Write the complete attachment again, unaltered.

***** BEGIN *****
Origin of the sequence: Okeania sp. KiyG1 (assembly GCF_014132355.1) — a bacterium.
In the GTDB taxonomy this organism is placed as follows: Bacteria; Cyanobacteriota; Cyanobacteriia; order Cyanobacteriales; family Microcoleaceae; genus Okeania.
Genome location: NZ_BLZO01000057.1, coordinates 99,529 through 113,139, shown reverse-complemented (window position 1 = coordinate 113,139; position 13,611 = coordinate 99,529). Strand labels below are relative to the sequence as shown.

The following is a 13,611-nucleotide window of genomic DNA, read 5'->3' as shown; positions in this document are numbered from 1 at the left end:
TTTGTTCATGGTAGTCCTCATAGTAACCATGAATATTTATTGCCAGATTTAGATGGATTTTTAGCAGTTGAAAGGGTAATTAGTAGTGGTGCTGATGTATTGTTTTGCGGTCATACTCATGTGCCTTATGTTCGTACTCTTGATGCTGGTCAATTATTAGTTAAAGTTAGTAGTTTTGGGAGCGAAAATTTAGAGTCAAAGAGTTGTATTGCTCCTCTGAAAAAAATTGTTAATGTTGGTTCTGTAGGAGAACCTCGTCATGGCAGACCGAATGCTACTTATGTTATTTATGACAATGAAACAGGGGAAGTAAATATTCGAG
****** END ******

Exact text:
Origin of the sequence: Okeania sp. KiyG1 (assembly GCF_014132355.1) — a bacterium.
In the GTDB taxonomy this organism is placed as follows: Bacteria; Cyanobacteriota; Cyanobacteriia; order Cyanobacteriales; family Microcoleaceae; genus Okeania.
Genome location: NZ_BLZO01000057.1, coordinates 99,529 through 113,139, shown reverse-complemented (window position 1 = coordinate 113,139; position 13,611 = coordinate 99,529). Strand labels below are relative to the sequence as shown.

The following is a 13,611-nucleotide window of genomic DNA, read 5'->3' as shown; positions in this document are numbered from 1 at the left end:
TTTGTTCATGGTAGTCCTCATAGTAACCATGAATATTTATTGCCAGATTTAGATGGATTTTTAGCAGTTGAAAGGGTAATTAGTAGTGGTGCTGATGTATTGTTTTGCGGTCATACTCATGTGCCTTATGTTCGTACTCTTGATGCTGGTCAATTATTAGTTAAAGTTAGTAGTTTTGGGAGCGAAAATTTAGAGTCAAAGAGTTGTATTGCTCCTCTGAAAAAAATTGTTAATGTTGGTTCTGTAGGAGAACCTCGTCATGGCAGACCGAATGCTACTTATGTTATTTATGACAATGAAACAGGGGAAGTAAATATTCGAG